Saturday, May 28, 2016

A Bowman Blaster Buy

Last week Friday, my wife and I decided on what qualifies as the spur of the moment for us -- just 6 hours advance notice -- that we would treat ourselves to a really good dinner. My wife loves steak. I mean, she could eat it every day of the week and twice on Sunday if her appetite and money would allow. So, it was off to the nearby Capital Grille for an excellent meal. Pricy, but excellent.

Not the actual Ribeye my wife got, but a reasonable facsimile thereof
The nearby Capital Grille is located near a lot of malls/shopping center areas. So, we finished off our dinner with a trip to Target because, why not? It was close by, after all. My wife had some around-the-house clothes she needed, so I wandered over to the card aisle. Nothing really grabbed me, so I grabbed a blaster of the latest and greatest -- Bowman.

In each $19.99 blaster, Bowman promises a total of 80 cards -- 8 packs of 10 cards -- with the possibility of a retail exclusive autograph. As with all retail purchases, I kept my expectations low and, frankly, didn't expect too much.

And, that's about what I got. Not too much.

In terms of major-league-base cards, the Brewers have only 2 cards in the 150-card set: Ryan Braun and Jorge Lopez. Lopez is still young (turned 23 in February) and was the Brewers' second round pick in 2011 out of Puerto Rico. He made two starts at the end of last season for the big club (1-1, 5.40 ERA, 10 innings, 5 BB, 10 K, 14 H) and he has been pretty atrocious this season in the worst Triple-A location to develop pitching, Colorado Springs (6.25 ERA, 40-1/3 innings, 49 hits, 31 BB, 32 K in 9 starts).

In the prospects set, Milwaukee has just four players. The fact that the team has just four players from what is a consensus Top 10 organization is pretty irritating, to be honest. I've expressed my irritation on Twitter -- as I tend to do with nearly all things Topps-related. 

The four players that the Brewers have in the set are Orlando Arcia, Trent Clark, Brett Phillips, and David Denson. Here's another irritation. 

There is no denying that David Denson is a good story as the first openly gay professional baseball player. Setting aside the story, however, and looking at it only based on prospect status and ability, Denson should not be anywhere near the Prospects set. Denson was not among Milwaukee's Top 30 prospects according to coming into this season. The top 5 were Lopez, Arcia, Phillips, Clark, and Double-A lefty sensation Josh Hader, who did not get a card.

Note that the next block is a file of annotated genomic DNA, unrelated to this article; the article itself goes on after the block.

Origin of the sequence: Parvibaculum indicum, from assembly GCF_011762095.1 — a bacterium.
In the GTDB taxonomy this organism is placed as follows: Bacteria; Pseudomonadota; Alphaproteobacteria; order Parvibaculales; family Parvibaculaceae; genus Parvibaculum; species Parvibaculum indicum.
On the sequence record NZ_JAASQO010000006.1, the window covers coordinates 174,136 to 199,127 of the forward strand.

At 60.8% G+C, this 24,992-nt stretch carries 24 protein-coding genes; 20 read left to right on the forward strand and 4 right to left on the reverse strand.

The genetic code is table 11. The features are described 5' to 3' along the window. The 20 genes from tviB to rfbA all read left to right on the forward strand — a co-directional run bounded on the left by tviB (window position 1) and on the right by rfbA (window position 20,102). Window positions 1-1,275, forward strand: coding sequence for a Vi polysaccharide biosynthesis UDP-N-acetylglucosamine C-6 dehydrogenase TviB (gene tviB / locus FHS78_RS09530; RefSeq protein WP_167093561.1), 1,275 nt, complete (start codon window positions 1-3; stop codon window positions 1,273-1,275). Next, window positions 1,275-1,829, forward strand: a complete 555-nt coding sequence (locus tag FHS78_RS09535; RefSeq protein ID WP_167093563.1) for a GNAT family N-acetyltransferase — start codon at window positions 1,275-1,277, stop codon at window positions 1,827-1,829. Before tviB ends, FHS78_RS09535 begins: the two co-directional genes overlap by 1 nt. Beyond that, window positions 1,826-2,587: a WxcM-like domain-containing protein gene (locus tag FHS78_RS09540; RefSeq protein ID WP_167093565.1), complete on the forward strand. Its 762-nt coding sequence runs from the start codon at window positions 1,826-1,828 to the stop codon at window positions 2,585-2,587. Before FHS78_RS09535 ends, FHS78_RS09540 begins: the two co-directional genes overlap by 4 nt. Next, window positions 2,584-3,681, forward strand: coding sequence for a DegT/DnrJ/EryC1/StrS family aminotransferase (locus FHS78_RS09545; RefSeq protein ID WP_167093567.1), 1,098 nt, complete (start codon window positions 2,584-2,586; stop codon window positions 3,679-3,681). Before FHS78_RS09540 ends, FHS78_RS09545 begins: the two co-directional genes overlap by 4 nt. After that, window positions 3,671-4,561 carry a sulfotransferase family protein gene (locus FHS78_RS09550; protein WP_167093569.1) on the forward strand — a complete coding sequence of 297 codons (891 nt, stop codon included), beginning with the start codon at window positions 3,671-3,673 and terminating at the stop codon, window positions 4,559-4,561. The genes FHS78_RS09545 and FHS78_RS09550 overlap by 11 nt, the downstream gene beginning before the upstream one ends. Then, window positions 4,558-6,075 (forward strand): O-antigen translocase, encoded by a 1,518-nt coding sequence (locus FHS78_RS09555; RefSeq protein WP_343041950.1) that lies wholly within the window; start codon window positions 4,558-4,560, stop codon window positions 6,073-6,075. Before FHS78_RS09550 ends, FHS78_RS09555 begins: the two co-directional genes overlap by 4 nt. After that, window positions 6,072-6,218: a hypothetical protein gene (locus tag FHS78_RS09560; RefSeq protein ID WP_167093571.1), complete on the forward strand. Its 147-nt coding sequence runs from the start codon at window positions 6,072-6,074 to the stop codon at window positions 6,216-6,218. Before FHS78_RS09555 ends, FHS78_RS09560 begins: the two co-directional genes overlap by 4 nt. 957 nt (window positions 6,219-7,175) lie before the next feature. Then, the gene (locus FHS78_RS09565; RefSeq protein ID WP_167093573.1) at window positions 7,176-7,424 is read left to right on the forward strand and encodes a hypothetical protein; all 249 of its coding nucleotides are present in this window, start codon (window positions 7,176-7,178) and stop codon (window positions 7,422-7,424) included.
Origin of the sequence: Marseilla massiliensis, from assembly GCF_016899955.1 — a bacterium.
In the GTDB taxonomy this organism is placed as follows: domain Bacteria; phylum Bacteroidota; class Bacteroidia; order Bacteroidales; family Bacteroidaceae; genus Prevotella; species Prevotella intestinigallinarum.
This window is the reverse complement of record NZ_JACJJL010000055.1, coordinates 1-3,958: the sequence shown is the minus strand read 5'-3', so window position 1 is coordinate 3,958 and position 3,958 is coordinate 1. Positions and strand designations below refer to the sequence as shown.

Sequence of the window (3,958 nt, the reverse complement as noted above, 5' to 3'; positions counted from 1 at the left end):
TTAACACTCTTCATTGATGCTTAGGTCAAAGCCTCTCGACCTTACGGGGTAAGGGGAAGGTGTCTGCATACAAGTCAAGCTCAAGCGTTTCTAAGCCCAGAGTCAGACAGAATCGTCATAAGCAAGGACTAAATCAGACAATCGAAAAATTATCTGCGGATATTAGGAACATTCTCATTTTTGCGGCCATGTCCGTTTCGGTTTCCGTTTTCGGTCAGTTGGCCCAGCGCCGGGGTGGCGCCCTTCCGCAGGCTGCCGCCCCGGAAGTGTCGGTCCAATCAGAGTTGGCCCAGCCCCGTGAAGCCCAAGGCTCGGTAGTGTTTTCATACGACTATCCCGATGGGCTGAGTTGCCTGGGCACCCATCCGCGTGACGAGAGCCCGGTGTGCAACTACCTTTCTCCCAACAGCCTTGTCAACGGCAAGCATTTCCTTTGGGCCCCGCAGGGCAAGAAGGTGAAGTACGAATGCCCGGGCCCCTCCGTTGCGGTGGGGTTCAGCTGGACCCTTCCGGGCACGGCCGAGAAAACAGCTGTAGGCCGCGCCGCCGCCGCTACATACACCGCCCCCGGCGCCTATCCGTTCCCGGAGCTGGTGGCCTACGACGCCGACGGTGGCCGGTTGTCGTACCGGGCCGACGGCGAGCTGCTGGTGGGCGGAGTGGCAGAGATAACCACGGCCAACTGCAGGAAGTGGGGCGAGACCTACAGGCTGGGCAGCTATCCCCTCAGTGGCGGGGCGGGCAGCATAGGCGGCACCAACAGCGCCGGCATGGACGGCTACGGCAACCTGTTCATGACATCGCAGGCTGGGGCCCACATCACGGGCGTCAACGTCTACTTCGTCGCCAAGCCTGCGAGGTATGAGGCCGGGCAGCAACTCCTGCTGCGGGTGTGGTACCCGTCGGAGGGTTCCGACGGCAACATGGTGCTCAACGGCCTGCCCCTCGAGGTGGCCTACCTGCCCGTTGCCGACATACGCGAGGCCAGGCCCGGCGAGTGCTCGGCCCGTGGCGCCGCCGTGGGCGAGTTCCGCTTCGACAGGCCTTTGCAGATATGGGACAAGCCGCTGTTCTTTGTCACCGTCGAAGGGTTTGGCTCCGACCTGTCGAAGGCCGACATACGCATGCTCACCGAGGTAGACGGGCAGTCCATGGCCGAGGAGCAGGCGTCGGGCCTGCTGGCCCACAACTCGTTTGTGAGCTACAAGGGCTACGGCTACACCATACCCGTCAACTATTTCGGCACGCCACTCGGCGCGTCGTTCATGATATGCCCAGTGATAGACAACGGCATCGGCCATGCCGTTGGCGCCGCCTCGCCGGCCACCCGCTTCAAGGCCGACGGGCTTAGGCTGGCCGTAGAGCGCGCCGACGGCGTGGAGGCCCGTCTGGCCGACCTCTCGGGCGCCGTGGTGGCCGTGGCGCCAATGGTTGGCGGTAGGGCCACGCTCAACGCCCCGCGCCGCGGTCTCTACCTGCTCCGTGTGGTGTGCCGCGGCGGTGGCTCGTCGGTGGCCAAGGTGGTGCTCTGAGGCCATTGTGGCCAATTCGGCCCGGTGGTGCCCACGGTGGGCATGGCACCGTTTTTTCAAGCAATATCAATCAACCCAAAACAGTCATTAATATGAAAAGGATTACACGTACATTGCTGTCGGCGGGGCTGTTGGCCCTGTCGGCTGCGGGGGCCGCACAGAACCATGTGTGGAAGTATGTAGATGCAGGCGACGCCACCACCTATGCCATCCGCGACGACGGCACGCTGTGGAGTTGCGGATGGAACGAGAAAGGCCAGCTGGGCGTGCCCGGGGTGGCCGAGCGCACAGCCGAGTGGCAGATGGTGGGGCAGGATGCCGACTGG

Don't get me wrong -- the Brewers need a first-base prospect to emerge, and hopefully Denson can be that guy (though he has been DH'ing more than anything this year so far). If he can keep up his early season successes -- so far at Single-A Wisconsin, he's slashing at .301/.391/.449 -- he could still turn into a very useful player. On the other hand, it is his third time in the Midwest, in what is now 146 games (576 plate appearances) there, he's slashing at .255/.358/.380. 

Based solely on merit, however, Denson should not be in the set. And as we all know, merit does not matter to Topps/Bowman. Only the bottom line does.

Yes, that is enough complaining.

I did pull two Brewer cards in my box of 80 -- which is probably about as many as I could expect. 

Happily, the two guys I pulled were the two I most wanted. Orlando Arcia and Brett Maverick Phillips. Phillips became known among Brewers fans this spring training for his absolutely fantastic -- or as Sports Illustrated called it, spooky -- laugh that got him plenty of attention.

Reliever Will Smith then took advantage of this and tried getting Phillips to laugh with "Mom Joke Monday":

The fact that Phillips doesn't take himself so seriously and looks like he actually has fun being a ballplayer makes me like him even more. This appreciation for him is pushing him closer and closer to being a player collection for me. I'm waiting, though, at least until he makes it to Triple-A and starts hitting a little bit better than a .250/.350/.425 slash line. Then again, he's still very young, and he's had some problems staying healthy, so maybe I'll restrain my enthusiasm for another couple of years.

The rest of my Bowman blaster wasn't bad -- it just wasn't Brewers.  Here are the highlights, provided without comment:

The one card I'm considering keeping from this is the Hayes card. I've always liked the "father-son" cards -- an idea that Topps is resurrecting for the first time in a long time in its Archives set this year with a "1985 Father-Son Recreate Set" insert and an autographs insert as well (including more Griffey!). In fact, maybe I'll start a mini collection of "relative" cards like the 1976 Topps father-son cards and the 1977 Brothers cards being included, among others. 

Perhaps that way, I'll have something to collect when Topps eventually phases out including the Brewers in all of its sets and completes its transition to "All Cubs, Yankees, and Red Sox all the time."


  1. They can remove three yearly sets and just make the Cubs Yankees and Red Sox into a single megaset of 60000 cards.. Or maybe I shouldn't give them ideas, since my Jays would be one of those teams lost lol

  2. You should have ended with the steak picture because I found it impossible to think about cards after that :)

  3. I'm a steak guy too. Went to Flemings earlier in the week and had me a 12oz filet with diablo shrimp. Simply amazing. But most of the time I settle for some flavorful rib eye.

  4. Brett Phillips seems like a fun guy... he'll be one that I'll be rooting for down the road.
    Speaking of which, I picked up Josh Hader to store away on my minor league roster in my fantasy league. His numbers are very impressive.